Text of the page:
"No true learning without arms and no true arms without learning."[6]

Hayashi Razan and his family would have played a significant role is helping to crystallize the theoretical underpinnings of the Tokugawa regime.

In January 1858, it would be Hayashi Akira, the hereditary Daigaku-no-kami descendant of Hayashi Razan who would head the bakufu delegation which sought advice from the emperor in deciding how to deal with newly assertive foreign powers.[7] This would have been the first time the Emperor's counsel was actively sought since the establishment of the Tokugawa shogunate. The most easily identified consequence of this transitional overture would be the increased numbers of messengers which were constantly streaming back and forth between Tokyo and Kyoto during the next decade. There is no small irony in the fact that this 19th-century scholar/bureaucrat would find himself at a crucial nexus of managing political change—moving arguably "by the book" through uncharted waters with well-settled theories as the only guide.[8]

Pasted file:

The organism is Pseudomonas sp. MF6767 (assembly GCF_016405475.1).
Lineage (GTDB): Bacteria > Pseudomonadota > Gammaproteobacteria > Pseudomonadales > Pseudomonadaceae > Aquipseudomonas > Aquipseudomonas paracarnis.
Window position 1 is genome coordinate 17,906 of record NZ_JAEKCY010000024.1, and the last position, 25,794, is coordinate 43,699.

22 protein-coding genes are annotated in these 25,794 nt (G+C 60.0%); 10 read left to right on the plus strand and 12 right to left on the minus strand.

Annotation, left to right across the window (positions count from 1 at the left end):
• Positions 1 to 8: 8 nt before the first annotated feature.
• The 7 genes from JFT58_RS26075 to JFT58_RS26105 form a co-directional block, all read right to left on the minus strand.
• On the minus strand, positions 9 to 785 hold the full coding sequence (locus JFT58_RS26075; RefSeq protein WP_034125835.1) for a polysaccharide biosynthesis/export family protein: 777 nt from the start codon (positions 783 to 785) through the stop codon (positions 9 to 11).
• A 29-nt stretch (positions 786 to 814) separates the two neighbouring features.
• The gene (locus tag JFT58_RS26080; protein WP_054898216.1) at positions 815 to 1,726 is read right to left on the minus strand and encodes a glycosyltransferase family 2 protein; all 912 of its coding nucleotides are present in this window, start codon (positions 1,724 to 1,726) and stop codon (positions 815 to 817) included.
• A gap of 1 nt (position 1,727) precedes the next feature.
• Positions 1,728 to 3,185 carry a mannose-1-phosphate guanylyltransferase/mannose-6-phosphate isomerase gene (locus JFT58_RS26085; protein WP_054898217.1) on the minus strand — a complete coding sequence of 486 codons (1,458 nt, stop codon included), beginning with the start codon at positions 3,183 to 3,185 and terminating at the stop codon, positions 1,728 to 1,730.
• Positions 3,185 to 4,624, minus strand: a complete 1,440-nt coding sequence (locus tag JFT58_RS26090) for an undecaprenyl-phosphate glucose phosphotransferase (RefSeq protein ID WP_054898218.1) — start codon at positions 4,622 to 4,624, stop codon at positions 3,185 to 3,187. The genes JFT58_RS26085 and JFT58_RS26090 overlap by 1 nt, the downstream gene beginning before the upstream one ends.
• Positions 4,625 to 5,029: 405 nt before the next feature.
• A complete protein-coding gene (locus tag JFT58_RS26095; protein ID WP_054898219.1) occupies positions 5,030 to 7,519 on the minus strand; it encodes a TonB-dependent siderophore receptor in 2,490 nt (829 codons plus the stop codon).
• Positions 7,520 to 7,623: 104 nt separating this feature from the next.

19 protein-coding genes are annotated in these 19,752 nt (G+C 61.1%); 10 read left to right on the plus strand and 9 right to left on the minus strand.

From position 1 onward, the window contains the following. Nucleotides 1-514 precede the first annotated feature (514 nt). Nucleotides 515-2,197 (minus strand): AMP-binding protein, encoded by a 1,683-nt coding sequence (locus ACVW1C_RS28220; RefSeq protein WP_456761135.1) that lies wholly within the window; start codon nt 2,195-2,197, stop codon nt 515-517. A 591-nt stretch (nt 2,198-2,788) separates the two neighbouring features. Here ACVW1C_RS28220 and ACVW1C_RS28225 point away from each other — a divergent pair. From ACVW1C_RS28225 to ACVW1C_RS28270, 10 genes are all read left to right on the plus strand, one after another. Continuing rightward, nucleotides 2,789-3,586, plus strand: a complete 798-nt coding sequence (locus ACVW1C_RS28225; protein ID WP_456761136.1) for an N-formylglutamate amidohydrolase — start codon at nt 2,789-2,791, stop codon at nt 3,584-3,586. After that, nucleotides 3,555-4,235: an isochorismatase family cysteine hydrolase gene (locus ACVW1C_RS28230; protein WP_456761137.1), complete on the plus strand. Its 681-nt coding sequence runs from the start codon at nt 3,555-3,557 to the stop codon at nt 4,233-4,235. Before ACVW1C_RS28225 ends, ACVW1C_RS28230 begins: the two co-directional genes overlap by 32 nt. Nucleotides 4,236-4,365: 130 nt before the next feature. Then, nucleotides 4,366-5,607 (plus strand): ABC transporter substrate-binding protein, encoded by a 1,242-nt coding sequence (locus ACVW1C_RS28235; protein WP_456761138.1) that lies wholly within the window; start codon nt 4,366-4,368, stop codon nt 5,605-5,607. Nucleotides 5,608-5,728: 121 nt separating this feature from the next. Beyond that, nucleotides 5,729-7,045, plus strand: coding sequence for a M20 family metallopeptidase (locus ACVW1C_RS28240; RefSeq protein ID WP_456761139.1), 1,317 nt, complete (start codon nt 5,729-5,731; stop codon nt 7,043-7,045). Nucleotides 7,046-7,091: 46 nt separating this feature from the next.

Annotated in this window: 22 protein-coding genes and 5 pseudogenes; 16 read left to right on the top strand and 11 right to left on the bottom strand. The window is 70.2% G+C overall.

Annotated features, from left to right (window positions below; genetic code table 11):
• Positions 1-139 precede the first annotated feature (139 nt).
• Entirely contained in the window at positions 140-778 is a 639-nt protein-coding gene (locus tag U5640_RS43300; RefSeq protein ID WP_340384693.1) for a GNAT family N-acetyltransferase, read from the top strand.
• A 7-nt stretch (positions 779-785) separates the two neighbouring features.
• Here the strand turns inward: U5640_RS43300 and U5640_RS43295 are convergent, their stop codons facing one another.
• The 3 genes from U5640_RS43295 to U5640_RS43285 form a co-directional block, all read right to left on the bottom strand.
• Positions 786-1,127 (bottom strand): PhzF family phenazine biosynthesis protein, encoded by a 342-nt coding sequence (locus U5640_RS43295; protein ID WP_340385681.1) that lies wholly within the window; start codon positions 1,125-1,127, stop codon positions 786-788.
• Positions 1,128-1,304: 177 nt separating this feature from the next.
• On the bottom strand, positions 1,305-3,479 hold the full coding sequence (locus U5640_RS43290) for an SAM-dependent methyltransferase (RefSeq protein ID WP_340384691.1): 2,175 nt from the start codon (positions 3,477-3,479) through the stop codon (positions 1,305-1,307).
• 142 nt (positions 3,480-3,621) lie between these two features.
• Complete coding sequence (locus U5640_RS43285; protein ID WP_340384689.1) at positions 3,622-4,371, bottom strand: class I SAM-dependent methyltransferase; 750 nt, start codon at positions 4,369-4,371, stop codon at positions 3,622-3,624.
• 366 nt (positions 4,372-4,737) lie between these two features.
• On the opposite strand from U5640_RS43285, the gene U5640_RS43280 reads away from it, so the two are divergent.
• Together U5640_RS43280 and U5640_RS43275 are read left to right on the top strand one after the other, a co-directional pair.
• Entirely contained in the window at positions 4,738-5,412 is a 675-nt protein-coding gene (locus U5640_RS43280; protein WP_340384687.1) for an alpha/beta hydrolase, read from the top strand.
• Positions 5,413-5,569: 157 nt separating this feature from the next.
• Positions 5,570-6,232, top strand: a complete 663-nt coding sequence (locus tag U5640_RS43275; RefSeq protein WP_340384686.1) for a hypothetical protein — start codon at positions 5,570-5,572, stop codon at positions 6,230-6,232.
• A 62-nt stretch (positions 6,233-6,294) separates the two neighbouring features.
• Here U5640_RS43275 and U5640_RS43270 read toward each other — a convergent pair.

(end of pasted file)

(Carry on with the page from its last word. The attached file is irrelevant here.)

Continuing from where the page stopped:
1. ^ Ponsonby-Fane, Richard A.B. (1956). Kyoto: the Old Capital of Japan, 794-1869, p. 418.
  2. ^ Ponsonby-Fane, R. (1956). Kyoto: the Old Capital of Japan, 794-1869, p. 418.
  3. ^ Ponsonby-Fane, p. 418.
  4. ^ Screech, Secret Memoirs of the Shoguns: Isaac Titsingh and Japan, 1779-1822. p. 65.
  5. ^ Brownlee, John. (1999). Political Thought in Japanese Historical Writing, p. 120
  6. ^ Blomberg, Catherina. (1999). The Heart of the Warrior, p. 158.
  7. ^ Cullen, L.M. (2003). A History of Japan, 1582-1941: Internal and External Worlds, p. 178 n11.
  8. ^ Ponsonby-Fane, p. 324.

See also


Flags mark the entrance to the reconstructed Yushima Seidō (Tokyo).